What is the best technique for self-arrest on a sandy slope? I was canyoneering last week and the sand in the canyon was very soft and powdery--with a steep drop off at the bottom of the slope. Luckily I did not have any issues, but I was trying to figure out the best technique for self-arrest on a sandy slope--similar to self-arrest with an ice axe on a snowy slope. Any suggestions? I thought that plunging a longer backpacking knife, like a 7 inch blade, into the sand with your body weight over it might work--but this is just an idea.

  • I strongly doubt you're going to be able to manage drawing your blade while sliding through sand towards the edge of a cliff.
    – ShemSeger
    Mar 29, 2016 at 4:17
  • Haha. Well, you have to be a bit smart about it. I mean you don't start walking on a risky sandy slope close to the edge of a cliff--any more than you go walking along an avalanche prone hill without a personal locator and avalanche probe. I was about 150 feet above the cliff edge, but could feel the sand was so soft that I was starting to slip. So I would have plenty of time to pull a knife and plunge it into the slope.
    – krishnab
    Mar 29, 2016 at 4:29
  • 3
    The knife sounds like an awful idea to me: Sliding and possibly tumbling down a slope with knife in your hand that you try to stick into the possibly inhomogeneous ground close to your chest...
    – imsodin
    Mar 29, 2016 at 8:40
  • This sounds sketchy. Why not just set it up as a rappel? No appropriate anchors?
    – user2169
    Mar 29, 2016 at 15:12
  • @BenCrowell Thanks Ben. Yeah, the canyon was sandstone, so it would have been difficult to put in bolts or strong anchors. But we might have tried like tying rope around some bigger rocks or features. Did not think of that at the time. Good idea for next time.
    – krishnab
    Mar 29, 2016 at 15:16

3 Answers 3


You can use a snow self arrest technique (one that you use if you don't have an axe). Basically you want to dig your hands and feet into the "surface" as much as possible, thus concentrating your body weight into as small an area as possible:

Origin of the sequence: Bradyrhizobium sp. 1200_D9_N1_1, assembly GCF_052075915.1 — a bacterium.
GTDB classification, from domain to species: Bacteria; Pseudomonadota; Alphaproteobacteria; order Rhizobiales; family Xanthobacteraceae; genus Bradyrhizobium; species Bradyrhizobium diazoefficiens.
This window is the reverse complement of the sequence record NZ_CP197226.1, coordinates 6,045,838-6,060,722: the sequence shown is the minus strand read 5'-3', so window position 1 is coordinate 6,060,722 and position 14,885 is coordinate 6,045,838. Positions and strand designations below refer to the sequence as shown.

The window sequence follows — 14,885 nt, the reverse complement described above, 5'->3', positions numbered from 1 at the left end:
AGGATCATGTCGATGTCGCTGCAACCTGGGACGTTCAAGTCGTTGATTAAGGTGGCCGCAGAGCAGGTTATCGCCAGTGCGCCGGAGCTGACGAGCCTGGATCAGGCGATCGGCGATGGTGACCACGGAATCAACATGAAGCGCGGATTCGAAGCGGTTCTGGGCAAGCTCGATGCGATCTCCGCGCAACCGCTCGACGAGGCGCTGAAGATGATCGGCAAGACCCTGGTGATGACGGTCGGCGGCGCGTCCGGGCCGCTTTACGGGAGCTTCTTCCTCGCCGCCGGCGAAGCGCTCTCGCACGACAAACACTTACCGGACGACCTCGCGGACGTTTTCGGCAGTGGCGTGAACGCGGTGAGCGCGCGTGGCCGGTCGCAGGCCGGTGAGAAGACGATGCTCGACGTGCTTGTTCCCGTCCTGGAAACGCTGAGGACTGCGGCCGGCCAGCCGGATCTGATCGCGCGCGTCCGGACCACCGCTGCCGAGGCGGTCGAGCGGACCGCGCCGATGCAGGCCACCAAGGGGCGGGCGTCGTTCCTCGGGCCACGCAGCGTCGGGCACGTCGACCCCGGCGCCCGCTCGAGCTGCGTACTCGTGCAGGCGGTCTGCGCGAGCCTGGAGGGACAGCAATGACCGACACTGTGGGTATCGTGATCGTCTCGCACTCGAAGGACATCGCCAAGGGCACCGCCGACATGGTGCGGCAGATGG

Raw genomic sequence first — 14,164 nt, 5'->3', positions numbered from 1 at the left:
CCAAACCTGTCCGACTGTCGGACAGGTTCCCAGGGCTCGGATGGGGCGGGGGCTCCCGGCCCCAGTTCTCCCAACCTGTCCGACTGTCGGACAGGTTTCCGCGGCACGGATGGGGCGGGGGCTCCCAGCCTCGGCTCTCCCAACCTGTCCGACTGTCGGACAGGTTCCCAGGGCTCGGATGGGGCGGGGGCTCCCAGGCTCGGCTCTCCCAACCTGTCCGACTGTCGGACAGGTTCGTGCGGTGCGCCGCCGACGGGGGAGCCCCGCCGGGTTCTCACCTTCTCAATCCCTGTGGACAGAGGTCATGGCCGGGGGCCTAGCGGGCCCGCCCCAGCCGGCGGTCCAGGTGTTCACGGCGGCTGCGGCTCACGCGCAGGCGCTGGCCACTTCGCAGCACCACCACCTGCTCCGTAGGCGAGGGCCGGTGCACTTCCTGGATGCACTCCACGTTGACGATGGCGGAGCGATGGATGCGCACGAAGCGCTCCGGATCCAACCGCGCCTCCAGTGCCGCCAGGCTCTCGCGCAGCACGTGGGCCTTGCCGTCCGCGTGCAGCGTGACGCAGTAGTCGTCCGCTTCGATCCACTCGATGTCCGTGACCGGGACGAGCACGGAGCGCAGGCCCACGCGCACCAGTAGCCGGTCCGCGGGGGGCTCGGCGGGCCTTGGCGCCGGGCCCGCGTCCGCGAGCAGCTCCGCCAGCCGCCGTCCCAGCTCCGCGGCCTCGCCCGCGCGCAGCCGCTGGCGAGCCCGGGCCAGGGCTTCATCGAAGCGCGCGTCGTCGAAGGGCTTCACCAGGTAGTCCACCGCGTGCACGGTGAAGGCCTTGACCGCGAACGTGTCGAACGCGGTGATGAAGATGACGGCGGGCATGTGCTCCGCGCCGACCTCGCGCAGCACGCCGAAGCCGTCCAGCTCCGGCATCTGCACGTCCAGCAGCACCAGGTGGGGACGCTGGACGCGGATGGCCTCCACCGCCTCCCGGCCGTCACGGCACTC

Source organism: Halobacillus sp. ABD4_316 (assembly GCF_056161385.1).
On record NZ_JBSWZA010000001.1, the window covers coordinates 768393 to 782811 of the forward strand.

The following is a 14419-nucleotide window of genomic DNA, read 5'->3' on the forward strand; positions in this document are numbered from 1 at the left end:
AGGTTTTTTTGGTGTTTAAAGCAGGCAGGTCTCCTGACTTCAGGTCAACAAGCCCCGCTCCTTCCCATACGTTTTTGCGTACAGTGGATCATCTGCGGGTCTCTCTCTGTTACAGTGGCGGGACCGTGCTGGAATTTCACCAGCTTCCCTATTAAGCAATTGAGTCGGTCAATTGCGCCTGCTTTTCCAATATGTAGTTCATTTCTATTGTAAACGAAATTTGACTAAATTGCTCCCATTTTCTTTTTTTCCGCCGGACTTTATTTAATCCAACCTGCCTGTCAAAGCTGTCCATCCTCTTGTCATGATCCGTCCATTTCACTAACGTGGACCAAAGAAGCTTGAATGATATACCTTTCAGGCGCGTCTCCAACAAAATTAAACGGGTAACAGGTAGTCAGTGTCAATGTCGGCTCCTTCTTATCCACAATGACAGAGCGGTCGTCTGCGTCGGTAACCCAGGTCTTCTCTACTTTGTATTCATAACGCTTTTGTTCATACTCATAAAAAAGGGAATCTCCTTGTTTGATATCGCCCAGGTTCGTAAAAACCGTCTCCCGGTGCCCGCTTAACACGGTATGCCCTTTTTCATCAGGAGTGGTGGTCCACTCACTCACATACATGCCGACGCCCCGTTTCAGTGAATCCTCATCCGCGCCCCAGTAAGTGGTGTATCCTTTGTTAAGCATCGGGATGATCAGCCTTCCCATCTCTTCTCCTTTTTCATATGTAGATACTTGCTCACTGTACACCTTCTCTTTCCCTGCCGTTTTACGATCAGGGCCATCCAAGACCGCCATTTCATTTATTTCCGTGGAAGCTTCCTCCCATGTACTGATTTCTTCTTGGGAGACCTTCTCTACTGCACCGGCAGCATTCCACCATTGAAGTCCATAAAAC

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  • Exactly right. Flip over on your belly and dig in.
    – M.Mat
    Feb 20, 2017 at 8:16

If you have a hiking pole you can use it for self arrest. Keep the strap around your wrist. When you fall, hold that hand away from the ground. With your other hand, grab the pole a few inches from the point and jam it into the ground. It's a little like using a cumbersome ice axe.


A walking stick might help, but I think your best bet is going to be to sprawl out flat and dig your hands as deep into the sand as possible.

Sand is not like ice. You can self arrest on ice because it's a medium that you can create friction on (scratching your pick into the ice), but sand isn't solid, it moves; flows. Getting caught in a sluff of sand would be a lot like getting caught in a stuff of snow, or an avalanche. Your only chance of not going down with it is to dig deep and try to find something to anchor onto. Your knife may work, but only if you have it out while you're walking, so it's in your hand the moment you slip. I wouldn't recommend this however, because there's a chance you could fall onto your blade.

  • This is interesting. Good points. So I actually wear my knife on my belt while I am hiking. While going down this hill I actually made sure to have one hand on the hilt of my knife--just in case I needed to pull it fast. But your point about digging your hands into the sand makes a lot of sense.
    – krishnab
    Mar 29, 2016 at 4:32
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    You cannot arrest on ice with an ice pick, only snow, If you are sliding on ice your only option is to keep your crampons and ice pick(s) away from the ice, otherwise it will catch abruptly, in case of the picks this means you will loose them, in case of the crampons you will go into a wild tumble.
    – imsodin
    Mar 29, 2016 at 8:50
  • @imsodin - You are literally advising people who read your comment to embrace their fate and slide to their deaths if they slip on ice. Self arrest with the pick of your ice axe is exactly what you're supposed to do if you start sliding down an icy slope.
    – ShemSeger
    Mar 29, 2016 at 17:08
  • @ShemSeger No I am not, but unless you can stop your fall immediately (i.e. you are not yet sliding), I am telling them to get the points of their ice axes and crampons away from the ice to avoid injury. There is no chance that you can "break" on steep ice. If the wall is steep ice ending in rocks, then there is nothing more to do than get rid of your axes and hope that you survive the impact. With this method if the slope transitions to snow or becomes more level, you have a bigger chance of being still stable and not seriously harmed, so you can start to self arrest/slow down.
    – imsodin
    Mar 29, 2016 at 17:59
  • @imsodin, you have a much greater chance of "surviving impact" if you self arrest. You may not be able to stop yourself on hard ice, but you will still be able to slow yourself down, which will make it much more likely for you to avoid injury or death, even if you only manage to slow your speed a small amount.
    – ShemSeger
    Mar 29, 2016 at 18:10

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